As far as taking care of the cuttings for their first year, you should be fine as long as they are kept in a sunny location, properly watered and fertilized, and uppotted as needed.  You don't want them to outgrow their pots and get rootbound.
One thing I'm not sure of is how much the pear seedlings need to be outside during the winter.  Pears do need a winter chill to bud and fruit, but it would probably would be better if they didn't bud and fruit their first year anyways. If they did bud, I would nip the buds off the first year to force the plant to focus on growing both below and above ground. Anyways, I think you'd have to root them in the house so they don't lose their leaves before they've rooted.
Another thing to consider is that the pear trees you want to propagate may well be on grafted root stock. I would try to figure out what kind of pear it is to see it it's root stock is susceptible to any diseases.  There are some apps you could download to identify plants and your county extension office could also help. If it is on grafted stock, that may well have affected how big the pear trees grew, meaning that when you grow a pear tree from a cutting, you could end up with a much bigger tree than you expected. That would be another reason to try to figure out what kind of pear it is.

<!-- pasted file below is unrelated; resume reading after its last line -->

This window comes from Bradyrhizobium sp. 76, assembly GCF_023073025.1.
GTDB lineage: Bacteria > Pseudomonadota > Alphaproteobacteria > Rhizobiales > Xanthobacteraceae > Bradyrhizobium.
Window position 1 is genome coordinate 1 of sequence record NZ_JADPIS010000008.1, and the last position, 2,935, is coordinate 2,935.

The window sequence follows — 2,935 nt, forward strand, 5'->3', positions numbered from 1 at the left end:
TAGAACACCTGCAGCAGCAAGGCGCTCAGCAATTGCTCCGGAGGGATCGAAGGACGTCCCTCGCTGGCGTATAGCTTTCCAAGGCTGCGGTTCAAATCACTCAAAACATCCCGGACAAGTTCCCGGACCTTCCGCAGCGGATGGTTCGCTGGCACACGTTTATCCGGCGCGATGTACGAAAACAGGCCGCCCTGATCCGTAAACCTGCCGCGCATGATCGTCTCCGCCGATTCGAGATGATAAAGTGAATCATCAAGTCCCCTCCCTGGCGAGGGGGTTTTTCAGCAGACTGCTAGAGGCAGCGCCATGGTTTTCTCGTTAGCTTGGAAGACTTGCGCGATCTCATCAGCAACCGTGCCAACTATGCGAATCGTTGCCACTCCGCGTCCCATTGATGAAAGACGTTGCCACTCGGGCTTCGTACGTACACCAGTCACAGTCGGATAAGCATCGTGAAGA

Good luck!
1 week ago
A few things -
I think your bird of paradise needs to be repotted into a larger pot. The one it's in looks too small. If there are a lot of roots that you can see if you pull the plant out and some are circling, then it's rootbound and needs a larger pot.  When you repot it, unbind those circling roots, remove any that are dead or unhealthy, and repot it in good soil in a pot with holes in the bottom so it gets good drainage.  As for the philodendron, is in a pot that has drainage holes? If not, that definitely needs to be repotted as well.
Secondly, philodendron need only medium to low light.  If it is in a really sunny location, it should be moved to a more gentle location. Bird of paradise needs good direct lighting.
Both plants like moist soil but like to dry out some between waterings. Water when the top inch of soil is no longer damp, but do not let it dry out completely. When you water it, put the pot in the sink or outside and water until the water is pouring out the bottom.  (If the soil is actually totally dry, you may need to soak it in a sink of water.) Let it drain well, then put it back in its location.  
Whatever is causing the spots on the philodendron may be alleviated by the above, but they could be a fungal or bacterial infection that could spread.  If you can without damaging the plant, remove the leaves with the spots on them.
Good luck!
1 week ago